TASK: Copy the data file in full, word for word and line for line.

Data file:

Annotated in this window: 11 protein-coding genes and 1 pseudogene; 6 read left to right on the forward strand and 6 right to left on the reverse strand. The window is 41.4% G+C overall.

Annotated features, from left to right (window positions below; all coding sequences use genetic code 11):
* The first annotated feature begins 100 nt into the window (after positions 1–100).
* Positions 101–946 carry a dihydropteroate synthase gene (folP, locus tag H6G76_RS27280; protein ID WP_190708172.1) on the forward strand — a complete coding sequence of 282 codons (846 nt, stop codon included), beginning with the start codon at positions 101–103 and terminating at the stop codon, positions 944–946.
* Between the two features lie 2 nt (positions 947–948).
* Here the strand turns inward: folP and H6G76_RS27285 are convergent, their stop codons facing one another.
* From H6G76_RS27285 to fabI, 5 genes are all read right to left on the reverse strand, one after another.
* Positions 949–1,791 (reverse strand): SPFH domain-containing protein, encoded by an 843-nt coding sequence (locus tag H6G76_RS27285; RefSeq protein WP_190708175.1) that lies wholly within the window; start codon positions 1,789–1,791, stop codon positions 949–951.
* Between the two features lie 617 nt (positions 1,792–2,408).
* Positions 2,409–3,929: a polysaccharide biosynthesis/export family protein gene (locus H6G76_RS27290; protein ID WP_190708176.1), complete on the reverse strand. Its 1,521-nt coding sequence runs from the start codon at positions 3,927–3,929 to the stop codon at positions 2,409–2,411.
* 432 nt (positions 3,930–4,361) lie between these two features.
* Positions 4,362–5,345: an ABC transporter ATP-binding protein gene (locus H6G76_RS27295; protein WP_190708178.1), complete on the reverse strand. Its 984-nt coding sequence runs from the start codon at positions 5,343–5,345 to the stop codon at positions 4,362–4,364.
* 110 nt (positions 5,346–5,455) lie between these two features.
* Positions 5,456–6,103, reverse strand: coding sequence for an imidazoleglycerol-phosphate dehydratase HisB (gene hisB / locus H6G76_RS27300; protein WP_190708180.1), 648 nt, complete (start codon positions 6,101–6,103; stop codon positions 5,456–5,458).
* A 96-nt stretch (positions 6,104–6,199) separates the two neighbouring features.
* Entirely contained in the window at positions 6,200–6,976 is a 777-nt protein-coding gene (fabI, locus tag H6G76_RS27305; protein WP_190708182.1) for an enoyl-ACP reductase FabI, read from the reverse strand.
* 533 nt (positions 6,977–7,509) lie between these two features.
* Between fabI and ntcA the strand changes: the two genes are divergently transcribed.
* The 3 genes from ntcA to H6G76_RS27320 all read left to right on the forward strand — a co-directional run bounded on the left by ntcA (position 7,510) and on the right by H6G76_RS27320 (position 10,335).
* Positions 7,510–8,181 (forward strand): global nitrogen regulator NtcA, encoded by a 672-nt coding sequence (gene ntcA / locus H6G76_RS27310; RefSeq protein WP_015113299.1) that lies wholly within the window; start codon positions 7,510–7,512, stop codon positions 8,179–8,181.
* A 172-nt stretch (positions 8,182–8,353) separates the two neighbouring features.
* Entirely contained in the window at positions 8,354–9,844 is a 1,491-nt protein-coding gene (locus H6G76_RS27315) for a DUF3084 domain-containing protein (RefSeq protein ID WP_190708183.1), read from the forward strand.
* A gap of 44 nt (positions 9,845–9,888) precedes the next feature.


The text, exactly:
Annotated in this window: 11 protein-coding genes and 1 pseudogene; 6 read left to right on the forward strand and 6 right to left on the reverse strand. The window is 41.4% G+C overall.

Annotated features, from left to right (window positions below; all coding sequences use genetic code 11):
* The first annotated feature begins 100 nt into the window (after positions 1–100).
* Positions 101–946 carry a dihydropteroate synthase gene (folP, locus tag H6G76_RS27280; protein ID WP_190708172.1) on the forward strand — a complete coding sequence of 282 codons (846 nt, stop codon included), beginning with the start codon at positions 101–103 and terminating at the stop codon, positions 944–946.
* Between the two features lie 2 nt (positions 947–948).
* Here the strand turns inward: folP and H6G76_RS27285 are convergent, their stop codons facing one another.
* From H6G76_RS27285 to fabI, 5 genes are all read right to left on the reverse strand, one after another.
* Positions 949–1,791 (reverse strand): SPFH domain-containing protein, encoded by an 843-nt coding sequence (locus tag H6G76_RS27285; RefSeq protein WP_190708175.1) that lies wholly within the window; start codon positions 1,789–1,791, stop codon positions 949–951.
* Between the two features lie 617 nt (positions 1,792–2,408).
* Positions 2,409–3,929: a polysaccharide biosynthesis/export family protein gene (locus H6G76_RS27290; protein ID WP_190708176.1), complete on the reverse strand. Its 1,521-nt coding sequence runs from the start codon at positions 3,927–3,929 to the stop codon at positions 2,409–2,411.
* 432 nt (positions 3,930–4,361) lie between these two features.
* Positions 4,362–5,345: an ABC transporter ATP-binding protein gene (locus H6G76_RS27295; protein WP_190708178.1), complete on the reverse strand. Its 984-nt coding sequence runs from the start codon at positions 5,343–5,345 to the stop codon at positions 4,362–4,364.
* 110 nt (positions 5,346–5,455) lie between these two features.
* Positions 5,456–6,103, reverse strand: coding sequence for an imidazoleglycerol-phosphate dehydratase HisB (gene hisB / locus H6G76_RS27300; protein WP_190708180.1), 648 nt, complete (start codon positions 6,101–6,103; stop codon positions 5,456–5,458).
* A 96-nt stretch (positions 6,104–6,199) separates the two neighbouring features.
* Entirely contained in the window at positions 6,200–6,976 is a 777-nt protein-coding gene (fabI, locus tag H6G76_RS27305; protein WP_190708182.1) for an enoyl-ACP reductase FabI, read from the reverse strand.
* 533 nt (positions 6,977–7,509) lie between these two features.
* Between fabI and ntcA the strand changes: the two genes are divergently transcribed.
* The 3 genes from ntcA to H6G76_RS27320 all read left to right on the forward strand — a co-directional run bounded on the left by ntcA (position 7,510) and on the right by H6G76_RS27320 (position 10,335).
* Positions 7,510–8,181 (forward strand): global nitrogen regulator NtcA, encoded by a 672-nt coding sequence (gene ntcA / locus H6G76_RS27310; RefSeq protein WP_015113299.1) that lies wholly within the window; start codon positions 7,510–7,512, stop codon positions 8,179–8,181.
* A 172-nt stretch (positions 8,182–8,353) separates the two neighbouring features.
* Entirely contained in the window at positions 8,354–9,844 is a 1,491-nt protein-coding gene (locus H6G76_RS27315) for a DUF3084 domain-containing protein (RefSeq protein ID WP_190708183.1), read from the forward strand.
* A gap of 44 nt (positions 9,845–9,888) precedes the next feature.